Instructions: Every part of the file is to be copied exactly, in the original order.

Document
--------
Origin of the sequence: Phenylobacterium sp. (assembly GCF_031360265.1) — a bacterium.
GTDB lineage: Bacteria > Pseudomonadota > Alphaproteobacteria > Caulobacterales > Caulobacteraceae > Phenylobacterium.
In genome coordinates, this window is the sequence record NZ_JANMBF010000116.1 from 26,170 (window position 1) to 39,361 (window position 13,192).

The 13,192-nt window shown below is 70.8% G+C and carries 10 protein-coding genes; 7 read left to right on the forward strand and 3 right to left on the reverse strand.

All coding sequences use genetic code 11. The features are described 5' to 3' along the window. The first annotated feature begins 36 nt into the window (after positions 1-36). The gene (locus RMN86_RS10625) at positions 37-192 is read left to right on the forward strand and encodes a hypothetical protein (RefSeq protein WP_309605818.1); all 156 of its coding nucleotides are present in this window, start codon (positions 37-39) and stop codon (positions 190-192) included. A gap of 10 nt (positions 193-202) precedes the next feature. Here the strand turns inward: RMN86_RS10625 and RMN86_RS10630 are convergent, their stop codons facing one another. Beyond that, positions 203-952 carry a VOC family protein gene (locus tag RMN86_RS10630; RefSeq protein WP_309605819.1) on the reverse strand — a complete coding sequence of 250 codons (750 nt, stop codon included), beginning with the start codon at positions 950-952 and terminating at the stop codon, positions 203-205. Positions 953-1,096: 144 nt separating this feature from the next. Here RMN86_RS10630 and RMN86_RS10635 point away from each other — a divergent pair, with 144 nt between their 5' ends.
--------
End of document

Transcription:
Origin of the sequence: Phenylobacterium sp. (assembly GCF_031360265.1) — a bacterium.
GTDB lineage: Bacteria > Pseudomonadota > Alphaproteobacteria > Caulobacterales > Caulobacteraceae > Phenylobacterium.
In genome coordinates, this window is the sequence record NZ_JANMBF010000116.1 from 26,170 (window position 1) to 39,361 (window position 13,192).

The 13,192-nt window shown below is 70.8% G+C and carries 10 protein-coding genes; 7 read left to right on the forward strand and 3 right to left on the reverse strand.

All coding sequences use genetic code 11. The features are described 5' to 3' along the window. The first annotated feature begins 36 nt into the window (after positions 1-36). The gene (locus RMN86_RS10625) at positions 37-192 is read left to right on the forward strand and encodes a hypothetical protein (RefSeq protein WP_309605818.1); all 156 of its coding nucleotides are present in this window, start codon (positions 37-39) and stop codon (positions 190-192) included. A gap of 10 nt (positions 193-202) precedes the next feature. Here the strand turns inward: RMN86_RS10625 and RMN86_RS10630 are convergent, their stop codons facing one another. Beyond that, positions 203-952 carry a VOC family protein gene (locus tag RMN86_RS10630; RefSeq protein WP_309605819.1) on the reverse strand — a complete coding sequence of 250 codons (750 nt, stop codon included), beginning with the start codon at positions 950-952 and terminating at the stop codon, positions 203-205. Positions 953-1,096: 144 nt separating this feature from the next. Here RMN86_RS10630 and RMN86_RS10635 point away from each other — a divergent pair, with 144 nt between their 5' ends.